In a first but crucial step towards the final construction of a full-fledged stealth combat drone capable of firing missiles and dropping bombs, India on Friday conducted the maiden flight of an unmanned “autonomous demonstrator for flying wings only”.
The Stealth Wing Flying Testbed (SWiFT), a smaller or downsized version of what will eventually be a Remotely Piloted Strike Aircraft (RPSA), was flown from the aeronautical test range Chitradurga in Karnataka for about 15 minutes.
“In fully autonomous mode, the aircraft demonstrated a perfect flight, including takeoff, waypoint navigation and a smooth touchdown,” a DRDO scientist said.
“This flight marks an important milestone in terms of demonstrating critical technologies for the development of future unmanned aerial vehicles and is a significant step towards self-sufficiency in such strategic defense technologies,” he added.
The SWiFT’s airframe, landing gear, all flight controls and avionics systems were developed domestically, although it is currently powered by a small Russian turbofan engine.
The flight of the SWiFT, which weighs over a ton, “validated” the flight control laws, navigation and other technical requirements needed to build the much larger RPSA.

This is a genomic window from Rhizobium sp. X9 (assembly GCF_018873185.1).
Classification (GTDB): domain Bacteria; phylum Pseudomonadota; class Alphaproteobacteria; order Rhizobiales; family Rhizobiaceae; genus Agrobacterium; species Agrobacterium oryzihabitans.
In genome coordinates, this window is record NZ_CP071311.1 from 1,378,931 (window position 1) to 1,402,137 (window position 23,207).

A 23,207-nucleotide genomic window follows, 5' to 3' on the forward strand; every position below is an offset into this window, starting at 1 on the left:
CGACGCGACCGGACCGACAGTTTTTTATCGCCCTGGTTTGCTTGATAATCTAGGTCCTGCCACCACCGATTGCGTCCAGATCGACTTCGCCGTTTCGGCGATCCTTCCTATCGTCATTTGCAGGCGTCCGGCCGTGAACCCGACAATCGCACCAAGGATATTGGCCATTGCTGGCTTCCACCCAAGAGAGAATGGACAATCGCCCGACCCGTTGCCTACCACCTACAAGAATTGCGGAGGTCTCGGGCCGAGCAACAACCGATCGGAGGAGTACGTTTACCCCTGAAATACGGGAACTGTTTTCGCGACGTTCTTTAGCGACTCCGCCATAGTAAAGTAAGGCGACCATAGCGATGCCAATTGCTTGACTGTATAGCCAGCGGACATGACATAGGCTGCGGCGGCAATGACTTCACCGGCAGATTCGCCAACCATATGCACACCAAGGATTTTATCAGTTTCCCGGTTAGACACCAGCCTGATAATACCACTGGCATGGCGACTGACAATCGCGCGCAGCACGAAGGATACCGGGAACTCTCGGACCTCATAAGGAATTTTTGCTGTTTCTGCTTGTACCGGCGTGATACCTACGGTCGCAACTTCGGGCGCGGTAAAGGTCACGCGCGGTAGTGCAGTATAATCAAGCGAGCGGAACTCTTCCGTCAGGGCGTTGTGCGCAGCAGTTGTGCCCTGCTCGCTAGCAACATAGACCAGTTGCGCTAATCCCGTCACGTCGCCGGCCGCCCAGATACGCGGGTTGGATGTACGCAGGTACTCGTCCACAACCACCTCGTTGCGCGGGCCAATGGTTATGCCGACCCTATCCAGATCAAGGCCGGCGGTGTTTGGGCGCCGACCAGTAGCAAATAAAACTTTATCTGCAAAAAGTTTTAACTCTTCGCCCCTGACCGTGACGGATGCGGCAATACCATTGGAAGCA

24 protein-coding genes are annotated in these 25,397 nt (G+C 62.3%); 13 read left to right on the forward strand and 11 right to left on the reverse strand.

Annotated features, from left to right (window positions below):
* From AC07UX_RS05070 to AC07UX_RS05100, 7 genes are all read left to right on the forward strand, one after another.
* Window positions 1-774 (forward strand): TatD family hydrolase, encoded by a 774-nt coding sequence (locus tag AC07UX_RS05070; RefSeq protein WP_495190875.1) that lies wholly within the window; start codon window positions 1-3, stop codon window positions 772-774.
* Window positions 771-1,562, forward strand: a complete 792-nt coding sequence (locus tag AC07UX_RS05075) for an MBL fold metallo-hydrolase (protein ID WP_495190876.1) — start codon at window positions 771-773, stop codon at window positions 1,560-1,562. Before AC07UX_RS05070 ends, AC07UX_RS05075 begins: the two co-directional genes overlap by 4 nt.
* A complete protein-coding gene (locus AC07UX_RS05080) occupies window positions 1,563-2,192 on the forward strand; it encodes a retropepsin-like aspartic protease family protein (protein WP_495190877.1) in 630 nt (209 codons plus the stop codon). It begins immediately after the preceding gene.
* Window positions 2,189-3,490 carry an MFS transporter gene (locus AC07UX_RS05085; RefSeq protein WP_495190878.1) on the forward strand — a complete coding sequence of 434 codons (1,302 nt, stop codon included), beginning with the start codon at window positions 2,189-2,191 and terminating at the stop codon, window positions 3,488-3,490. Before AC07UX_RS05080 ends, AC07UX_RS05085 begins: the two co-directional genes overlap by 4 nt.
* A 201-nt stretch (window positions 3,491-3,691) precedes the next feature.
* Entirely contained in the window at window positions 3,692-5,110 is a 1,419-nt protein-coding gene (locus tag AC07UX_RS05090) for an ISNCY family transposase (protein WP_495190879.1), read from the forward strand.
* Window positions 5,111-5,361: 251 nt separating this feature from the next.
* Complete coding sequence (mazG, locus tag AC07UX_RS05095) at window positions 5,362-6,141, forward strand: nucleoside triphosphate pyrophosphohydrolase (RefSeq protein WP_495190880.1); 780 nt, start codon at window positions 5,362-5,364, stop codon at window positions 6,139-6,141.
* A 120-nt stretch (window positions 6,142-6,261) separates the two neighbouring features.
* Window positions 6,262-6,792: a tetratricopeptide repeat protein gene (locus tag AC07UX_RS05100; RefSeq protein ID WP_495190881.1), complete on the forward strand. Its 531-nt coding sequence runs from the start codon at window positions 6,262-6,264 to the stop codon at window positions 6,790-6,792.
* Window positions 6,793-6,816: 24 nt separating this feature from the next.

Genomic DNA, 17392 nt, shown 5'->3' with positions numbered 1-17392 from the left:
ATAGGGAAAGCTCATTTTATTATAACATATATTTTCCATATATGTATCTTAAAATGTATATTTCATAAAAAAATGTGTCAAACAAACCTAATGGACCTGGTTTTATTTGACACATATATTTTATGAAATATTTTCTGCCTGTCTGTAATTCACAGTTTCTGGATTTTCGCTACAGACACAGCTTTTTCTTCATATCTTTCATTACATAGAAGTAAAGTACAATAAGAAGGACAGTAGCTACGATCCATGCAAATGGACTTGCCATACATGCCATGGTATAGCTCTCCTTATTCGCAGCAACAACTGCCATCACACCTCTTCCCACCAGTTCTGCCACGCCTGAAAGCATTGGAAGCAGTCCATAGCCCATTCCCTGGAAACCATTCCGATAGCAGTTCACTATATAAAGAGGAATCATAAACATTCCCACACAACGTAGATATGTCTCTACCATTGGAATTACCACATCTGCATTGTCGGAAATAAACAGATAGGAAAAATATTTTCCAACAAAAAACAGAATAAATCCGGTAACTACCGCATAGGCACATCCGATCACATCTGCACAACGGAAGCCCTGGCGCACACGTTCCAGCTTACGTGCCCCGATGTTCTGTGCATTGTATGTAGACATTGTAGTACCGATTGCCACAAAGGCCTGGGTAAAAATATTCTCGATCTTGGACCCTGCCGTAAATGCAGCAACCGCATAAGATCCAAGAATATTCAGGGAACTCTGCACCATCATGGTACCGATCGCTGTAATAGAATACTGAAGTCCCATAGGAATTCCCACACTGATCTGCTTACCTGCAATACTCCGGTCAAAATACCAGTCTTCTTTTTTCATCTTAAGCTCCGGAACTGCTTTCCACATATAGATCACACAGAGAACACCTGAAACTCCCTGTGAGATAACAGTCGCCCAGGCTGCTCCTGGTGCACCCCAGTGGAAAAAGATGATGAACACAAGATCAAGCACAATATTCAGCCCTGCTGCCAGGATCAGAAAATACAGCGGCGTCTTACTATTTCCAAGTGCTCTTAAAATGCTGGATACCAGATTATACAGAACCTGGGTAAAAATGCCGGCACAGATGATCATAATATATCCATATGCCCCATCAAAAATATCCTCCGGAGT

“Some more attempts will be necessary. Then the Cabinet Security Committee has to approve the development of the RPSA, which will cost a few thousand crores. The plan is to power the RPSA with the native Kaveri engine as it doesn’t need an afterburner (intended for supersonic flight),” a source said.
The Indian Armed Forces have a large number of UAVs (unmanned aerial vehicles), mainly of Israeli origin, for real-time reconnaissance and precision targeting. That IAF also has Israeli Harop “killer” or kamikaze Drones that act as cruise missiles by exploding into enemy targets and radars.
There is also the Rs 3,500 crore upgrade program for over half of the 80-90 or so Israeli Heron UAVs introduced by the armed forces over the years with laser-guided bombs and air-to-surface anti-tank missiles and advanced reconnaissance capabilities under `Project Cheetah ‘.
But India currently does not have full-fledged unmanned combat aerial vehicles (UCAVs) like America’s Predators and Reapers, which are piloted by satellites and can fire missiles at enemy targets before returning to rearm for more missions.
The planned acquisition of 30 MQ-9B Predators armed with “fighter killers” or sea guard Drones from the US are on hold due to the high cost and push for indigenization in defense production.